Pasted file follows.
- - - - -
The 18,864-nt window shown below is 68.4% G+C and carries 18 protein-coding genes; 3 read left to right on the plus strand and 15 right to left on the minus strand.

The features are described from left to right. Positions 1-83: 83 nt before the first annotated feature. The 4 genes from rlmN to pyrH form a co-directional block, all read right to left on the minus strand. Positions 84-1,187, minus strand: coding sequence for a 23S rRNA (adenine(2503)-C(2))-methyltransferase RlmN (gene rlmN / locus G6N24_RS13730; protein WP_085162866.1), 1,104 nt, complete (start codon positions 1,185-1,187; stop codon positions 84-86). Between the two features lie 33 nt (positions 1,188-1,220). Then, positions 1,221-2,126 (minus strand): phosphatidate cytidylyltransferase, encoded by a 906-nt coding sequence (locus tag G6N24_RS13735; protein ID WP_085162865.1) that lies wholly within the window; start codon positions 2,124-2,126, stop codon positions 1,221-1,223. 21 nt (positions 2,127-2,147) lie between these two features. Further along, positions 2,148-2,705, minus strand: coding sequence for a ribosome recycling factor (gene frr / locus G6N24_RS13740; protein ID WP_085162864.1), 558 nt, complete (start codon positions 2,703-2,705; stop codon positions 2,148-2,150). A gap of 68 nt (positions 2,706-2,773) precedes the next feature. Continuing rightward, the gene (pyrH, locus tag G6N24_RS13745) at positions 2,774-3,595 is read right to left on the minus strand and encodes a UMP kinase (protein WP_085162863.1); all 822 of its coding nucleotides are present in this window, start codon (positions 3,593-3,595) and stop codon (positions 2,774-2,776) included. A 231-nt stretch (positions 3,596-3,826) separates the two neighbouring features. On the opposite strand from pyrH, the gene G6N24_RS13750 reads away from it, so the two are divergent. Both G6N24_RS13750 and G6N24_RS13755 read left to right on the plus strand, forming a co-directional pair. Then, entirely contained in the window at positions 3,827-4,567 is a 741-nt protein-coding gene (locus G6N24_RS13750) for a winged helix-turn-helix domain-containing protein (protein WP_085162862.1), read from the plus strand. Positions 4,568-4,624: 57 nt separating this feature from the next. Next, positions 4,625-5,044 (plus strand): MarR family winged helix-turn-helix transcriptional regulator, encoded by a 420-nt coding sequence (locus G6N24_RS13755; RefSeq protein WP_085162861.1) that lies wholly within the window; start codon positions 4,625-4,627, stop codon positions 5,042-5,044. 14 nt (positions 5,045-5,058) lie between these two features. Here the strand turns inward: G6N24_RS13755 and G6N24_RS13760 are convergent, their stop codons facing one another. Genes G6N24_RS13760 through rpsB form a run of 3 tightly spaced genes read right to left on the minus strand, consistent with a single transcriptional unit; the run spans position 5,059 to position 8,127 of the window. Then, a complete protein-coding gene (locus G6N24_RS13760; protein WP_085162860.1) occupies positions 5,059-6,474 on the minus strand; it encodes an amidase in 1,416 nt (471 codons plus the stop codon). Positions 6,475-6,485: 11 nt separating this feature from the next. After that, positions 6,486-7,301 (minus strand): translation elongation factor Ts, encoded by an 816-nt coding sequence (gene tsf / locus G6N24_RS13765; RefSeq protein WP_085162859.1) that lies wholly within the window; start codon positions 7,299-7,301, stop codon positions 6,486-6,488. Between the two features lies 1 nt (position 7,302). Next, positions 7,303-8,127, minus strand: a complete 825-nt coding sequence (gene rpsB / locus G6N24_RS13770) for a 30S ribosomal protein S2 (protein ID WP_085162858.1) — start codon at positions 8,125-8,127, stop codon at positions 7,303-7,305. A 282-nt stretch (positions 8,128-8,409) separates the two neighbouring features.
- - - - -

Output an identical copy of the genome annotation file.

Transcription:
The 18,864-nt window shown below is 68.4% G+C and carries 18 protein-coding genes; 3 read left to right on the plus strand and 15 right to left on the minus strand.

The features are described from left to right. Positions 1-83: 83 nt before the first annotated feature. The 4 genes from rlmN to pyrH form a co-directional block, all read right to left on the minus strand. Positions 84-1,187, minus strand: coding sequence for a 23S rRNA (adenine(2503)-C(2))-methyltransferase RlmN (gene rlmN / locus G6N24_RS13730; protein WP_085162866.1), 1,104 nt, complete (start codon positions 1,185-1,187; stop codon positions 84-86). Between the two features lie 33 nt (positions 1,188-1,220). Then, positions 1,221-2,126 (minus strand): phosphatidate cytidylyltransferase, encoded by a 906-nt coding sequence (locus tag G6N24_RS13735; protein ID WP_085162865.1) that lies wholly within the window; start codon positions 2,124-2,126, stop codon positions 1,221-1,223. 21 nt (positions 2,127-2,147) lie between these two features. Further along, positions 2,148-2,705, minus strand: coding sequence for a ribosome recycling factor (gene frr / locus G6N24_RS13740; protein ID WP_085162864.1), 558 nt, complete (start codon positions 2,703-2,705; stop codon positions 2,148-2,150). A gap of 68 nt (positions 2,706-2,773) precedes the next feature. Continuing rightward, the gene (pyrH, locus tag G6N24_RS13745) at positions 2,774-3,595 is read right to left on the minus strand and encodes a UMP kinase (protein WP_085162863.1); all 822 of its coding nucleotides are present in this window, start codon (positions 3,593-3,595) and stop codon (positions 2,774-2,776) included. A 231-nt stretch (positions 3,596-3,826) separates the two neighbouring features. On the opposite strand from pyrH, the gene G6N24_RS13750 reads away from it, so the two are divergent. Both G6N24_RS13750 and G6N24_RS13755 read left to right on the plus strand, forming a co-directional pair. Then, entirely contained in the window at positions 3,827-4,567 is a 741-nt protein-coding gene (locus G6N24_RS13750) for a winged helix-turn-helix domain-containing protein (protein WP_085162862.1), read from the plus strand. Positions 4,568-4,624: 57 nt separating this feature from the next. Next, positions 4,625-5,044 (plus strand): MarR family winged helix-turn-helix transcriptional regulator, encoded by a 420-nt coding sequence (locus G6N24_RS13755; RefSeq protein WP_085162861.1) that lies wholly within the window; start codon positions 4,625-4,627, stop codon positions 5,042-5,044. 14 nt (positions 5,045-5,058) lie between these two features. Here the strand turns inward: G6N24_RS13755 and G6N24_RS13760 are convergent, their stop codons facing one another. Genes G6N24_RS13760 through rpsB form a run of 3 tightly spaced genes read right to left on the minus strand, consistent with a single transcriptional unit; the run spans position 5,059 to position 8,127 of the window. Then, a complete protein-coding gene (locus G6N24_RS13760; protein WP_085162860.1) occupies positions 5,059-6,474 on the minus strand; it encodes an amidase in 1,416 nt (471 codons plus the stop codon). Positions 6,475-6,485: 11 nt separating this feature from the next. After that, positions 6,486-7,301 (minus strand): translation elongation factor Ts, encoded by an 816-nt coding sequence (gene tsf / locus G6N24_RS13765; RefSeq protein WP_085162859.1) that lies wholly within the window; start codon positions 7,299-7,301, stop codon positions 6,486-6,488. Between the two features lies 1 nt (position 7,302). Next, positions 7,303-8,127, minus strand: a complete 825-nt coding sequence (gene rpsB / locus G6N24_RS13770) for a 30S ribosomal protein S2 (protein ID WP_085162858.1) — start codon at positions 8,125-8,127, stop codon at positions 7,303-7,305. A 282-nt stretch (positions 8,128-8,409) separates the two neighbouring features.